As the summer sun sets over the Arena (a former slaughterhouse with a history of 70’s youth activism – people campaigned to save the industrial building for cultural use) it feels like the perfect location for tonight’s guests, The 1975 along with their support PALE WAVES.
Both bands are from Manchester, and have worked together on The 1975’s label Dirty Hit, with Matty Healy and George Daniel producing PALE WAVES’ debut There’s A Honey.
As PALE WAVES (★★★★) confidently take the stage, the crowd cheers, and it becomes apparent that they are no strangers to them. People are singing along which earns plenty of smiles from the band, and the atmosphere is set. A mixture between moody rock and tunes to dance to. This band is one to watch for sure!
The fog machine is changed to an even higher setting when The 1975 (★★★★) start their set at 8.30pm with Love Me. It’s their last headliner show for I Like It When You Sleep, For You Are So Beautiful Yet So Unaware Of It. The rest of the tour is festival dates, and the band as well as fans are visibly enthusiastic about it, wanting to make this one special. Even though The 1975 are famous for their atmospheric light show, keeping the rest of the stage dark, the fact that it’s open air and not quite dark yet, works perfectly.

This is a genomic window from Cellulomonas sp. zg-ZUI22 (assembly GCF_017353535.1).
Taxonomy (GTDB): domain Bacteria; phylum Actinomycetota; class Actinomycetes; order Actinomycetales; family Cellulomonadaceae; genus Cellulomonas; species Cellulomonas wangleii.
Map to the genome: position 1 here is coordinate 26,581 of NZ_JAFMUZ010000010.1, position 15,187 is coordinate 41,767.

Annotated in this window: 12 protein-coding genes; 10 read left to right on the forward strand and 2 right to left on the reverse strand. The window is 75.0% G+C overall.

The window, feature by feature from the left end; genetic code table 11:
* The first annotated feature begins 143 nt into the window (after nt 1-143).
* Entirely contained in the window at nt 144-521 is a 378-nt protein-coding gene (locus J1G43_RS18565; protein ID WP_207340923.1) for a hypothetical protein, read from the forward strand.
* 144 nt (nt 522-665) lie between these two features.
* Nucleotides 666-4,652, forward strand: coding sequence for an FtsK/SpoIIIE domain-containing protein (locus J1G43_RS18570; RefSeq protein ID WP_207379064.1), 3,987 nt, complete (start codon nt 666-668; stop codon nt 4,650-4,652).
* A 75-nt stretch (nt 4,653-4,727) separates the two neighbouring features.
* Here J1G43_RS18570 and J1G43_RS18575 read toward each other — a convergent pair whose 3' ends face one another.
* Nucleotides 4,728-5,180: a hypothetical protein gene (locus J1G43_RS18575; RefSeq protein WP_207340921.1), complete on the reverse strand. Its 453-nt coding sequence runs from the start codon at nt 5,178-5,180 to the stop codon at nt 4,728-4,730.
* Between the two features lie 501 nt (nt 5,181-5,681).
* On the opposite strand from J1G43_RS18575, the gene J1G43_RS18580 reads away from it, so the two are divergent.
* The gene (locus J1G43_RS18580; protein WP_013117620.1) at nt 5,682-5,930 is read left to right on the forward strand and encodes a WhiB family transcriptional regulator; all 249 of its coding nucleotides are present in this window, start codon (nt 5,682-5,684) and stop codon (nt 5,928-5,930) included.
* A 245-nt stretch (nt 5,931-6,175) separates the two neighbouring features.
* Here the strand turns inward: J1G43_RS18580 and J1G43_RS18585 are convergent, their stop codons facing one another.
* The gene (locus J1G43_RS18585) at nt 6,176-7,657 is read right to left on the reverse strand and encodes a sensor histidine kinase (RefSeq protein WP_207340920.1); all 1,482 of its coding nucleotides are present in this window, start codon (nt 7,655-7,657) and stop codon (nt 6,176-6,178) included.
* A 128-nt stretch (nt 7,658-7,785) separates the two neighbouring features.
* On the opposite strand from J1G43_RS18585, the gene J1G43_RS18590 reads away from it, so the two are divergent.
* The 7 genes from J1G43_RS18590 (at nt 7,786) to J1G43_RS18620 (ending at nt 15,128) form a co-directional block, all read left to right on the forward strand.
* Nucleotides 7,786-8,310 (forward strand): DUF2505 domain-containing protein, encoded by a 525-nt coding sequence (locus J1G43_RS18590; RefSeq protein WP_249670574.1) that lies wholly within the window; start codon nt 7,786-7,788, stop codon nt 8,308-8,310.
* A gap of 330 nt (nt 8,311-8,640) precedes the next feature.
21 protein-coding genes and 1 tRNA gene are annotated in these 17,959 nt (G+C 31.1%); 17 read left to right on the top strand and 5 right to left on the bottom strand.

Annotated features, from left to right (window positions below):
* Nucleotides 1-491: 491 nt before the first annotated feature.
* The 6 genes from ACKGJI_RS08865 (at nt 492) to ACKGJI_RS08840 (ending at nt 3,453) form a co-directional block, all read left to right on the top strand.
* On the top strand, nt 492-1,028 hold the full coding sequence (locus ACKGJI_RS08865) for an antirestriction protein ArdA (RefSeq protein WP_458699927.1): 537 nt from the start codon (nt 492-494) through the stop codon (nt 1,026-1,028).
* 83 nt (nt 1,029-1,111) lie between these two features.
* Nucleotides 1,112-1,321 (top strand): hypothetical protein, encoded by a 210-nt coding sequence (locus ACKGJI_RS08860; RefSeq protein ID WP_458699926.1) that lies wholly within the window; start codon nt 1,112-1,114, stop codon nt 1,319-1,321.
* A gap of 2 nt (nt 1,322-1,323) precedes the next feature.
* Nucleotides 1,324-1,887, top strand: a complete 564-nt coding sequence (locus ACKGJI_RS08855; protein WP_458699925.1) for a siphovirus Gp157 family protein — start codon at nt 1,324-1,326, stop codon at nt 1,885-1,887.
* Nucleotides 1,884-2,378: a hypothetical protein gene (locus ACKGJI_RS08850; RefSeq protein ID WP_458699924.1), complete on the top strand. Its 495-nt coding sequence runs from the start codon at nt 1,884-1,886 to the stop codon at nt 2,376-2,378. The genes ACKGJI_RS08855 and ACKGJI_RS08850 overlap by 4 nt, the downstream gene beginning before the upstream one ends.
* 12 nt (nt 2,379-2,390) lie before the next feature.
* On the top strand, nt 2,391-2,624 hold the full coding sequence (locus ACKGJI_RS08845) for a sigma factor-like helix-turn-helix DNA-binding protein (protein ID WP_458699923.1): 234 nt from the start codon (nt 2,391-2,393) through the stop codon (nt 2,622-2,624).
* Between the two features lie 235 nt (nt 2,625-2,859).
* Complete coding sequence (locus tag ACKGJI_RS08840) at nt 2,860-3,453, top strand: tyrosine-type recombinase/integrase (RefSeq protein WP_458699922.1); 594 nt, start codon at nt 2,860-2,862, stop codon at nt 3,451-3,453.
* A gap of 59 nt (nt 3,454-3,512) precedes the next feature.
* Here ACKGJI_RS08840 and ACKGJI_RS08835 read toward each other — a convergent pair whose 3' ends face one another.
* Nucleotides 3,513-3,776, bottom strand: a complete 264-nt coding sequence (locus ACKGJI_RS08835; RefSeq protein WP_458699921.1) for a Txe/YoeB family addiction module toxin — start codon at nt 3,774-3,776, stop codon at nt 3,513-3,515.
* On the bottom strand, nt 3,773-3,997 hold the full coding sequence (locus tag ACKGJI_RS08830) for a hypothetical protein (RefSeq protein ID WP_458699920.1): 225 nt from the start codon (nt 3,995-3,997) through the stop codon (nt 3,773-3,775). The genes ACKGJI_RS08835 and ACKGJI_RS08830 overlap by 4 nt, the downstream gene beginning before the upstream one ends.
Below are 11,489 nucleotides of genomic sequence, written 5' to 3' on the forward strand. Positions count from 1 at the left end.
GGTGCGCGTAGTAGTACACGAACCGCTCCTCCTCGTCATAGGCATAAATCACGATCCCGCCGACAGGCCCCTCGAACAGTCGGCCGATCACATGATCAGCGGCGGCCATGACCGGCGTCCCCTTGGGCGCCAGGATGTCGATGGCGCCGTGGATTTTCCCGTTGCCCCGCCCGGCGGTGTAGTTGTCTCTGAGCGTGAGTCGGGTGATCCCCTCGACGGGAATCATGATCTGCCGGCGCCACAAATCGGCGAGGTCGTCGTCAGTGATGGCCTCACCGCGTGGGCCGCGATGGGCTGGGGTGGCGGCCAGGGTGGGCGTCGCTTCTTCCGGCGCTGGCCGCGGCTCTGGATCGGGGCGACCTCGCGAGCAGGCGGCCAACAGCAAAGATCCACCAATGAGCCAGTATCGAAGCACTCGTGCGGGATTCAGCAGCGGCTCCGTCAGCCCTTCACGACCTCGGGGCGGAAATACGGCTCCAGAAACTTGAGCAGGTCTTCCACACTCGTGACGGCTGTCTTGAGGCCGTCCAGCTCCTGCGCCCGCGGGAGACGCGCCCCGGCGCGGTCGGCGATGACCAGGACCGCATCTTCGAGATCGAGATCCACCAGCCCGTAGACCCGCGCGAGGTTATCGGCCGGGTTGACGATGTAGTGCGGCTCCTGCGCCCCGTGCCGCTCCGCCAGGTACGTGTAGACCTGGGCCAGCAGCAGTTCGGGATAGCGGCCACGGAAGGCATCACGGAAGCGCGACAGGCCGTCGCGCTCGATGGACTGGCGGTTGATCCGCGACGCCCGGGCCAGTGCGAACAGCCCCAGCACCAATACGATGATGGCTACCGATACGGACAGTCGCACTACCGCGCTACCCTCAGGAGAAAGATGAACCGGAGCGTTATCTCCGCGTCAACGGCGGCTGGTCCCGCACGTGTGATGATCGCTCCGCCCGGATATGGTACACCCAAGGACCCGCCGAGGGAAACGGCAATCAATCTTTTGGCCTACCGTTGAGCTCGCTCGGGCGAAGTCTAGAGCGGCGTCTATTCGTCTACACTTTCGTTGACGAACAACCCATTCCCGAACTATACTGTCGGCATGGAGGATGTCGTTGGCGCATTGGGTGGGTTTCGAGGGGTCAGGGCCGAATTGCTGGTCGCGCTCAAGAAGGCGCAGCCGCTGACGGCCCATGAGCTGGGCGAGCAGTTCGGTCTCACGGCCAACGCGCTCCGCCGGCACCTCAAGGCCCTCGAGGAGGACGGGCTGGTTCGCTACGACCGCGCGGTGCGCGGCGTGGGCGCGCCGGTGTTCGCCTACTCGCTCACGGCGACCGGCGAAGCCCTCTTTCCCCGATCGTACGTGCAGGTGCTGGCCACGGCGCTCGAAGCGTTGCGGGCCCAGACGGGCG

Frontman Matty Healy doesn’t speak a lot between songs, but his charisma when he does makes up for it. ‘I’m sorry I’m only speaking English‘ he apologizes ‘It’s because I’m… well, English.‘. If you watch the band during songs with the first few rows of people it’s almost like watching them exchange little inside jokes, so the lack of small-talk doesn’t affect the intimacy of the show at all. The band’s fanbase is loyal and knows their faves – as Matty introduces Loving Someone with a short speech about recent events and politics, the stage lights are set to the LGBTQ+ rainbow and reflected as the crowd holds up paperhearts in the same colors.
Fan-favorites You, She’s American, Girls, Somebody Else and Chocolate definitely stand out on the quite short setlist which was changed during the set and leaves out the band’s biggest hit Robbers. The 1975 leave the audience wanting more, but there are smiles on people’s faces.
The Arena saw plenty of dancing, and it was a worthy and ambitious ‘last show‘ nonetheless.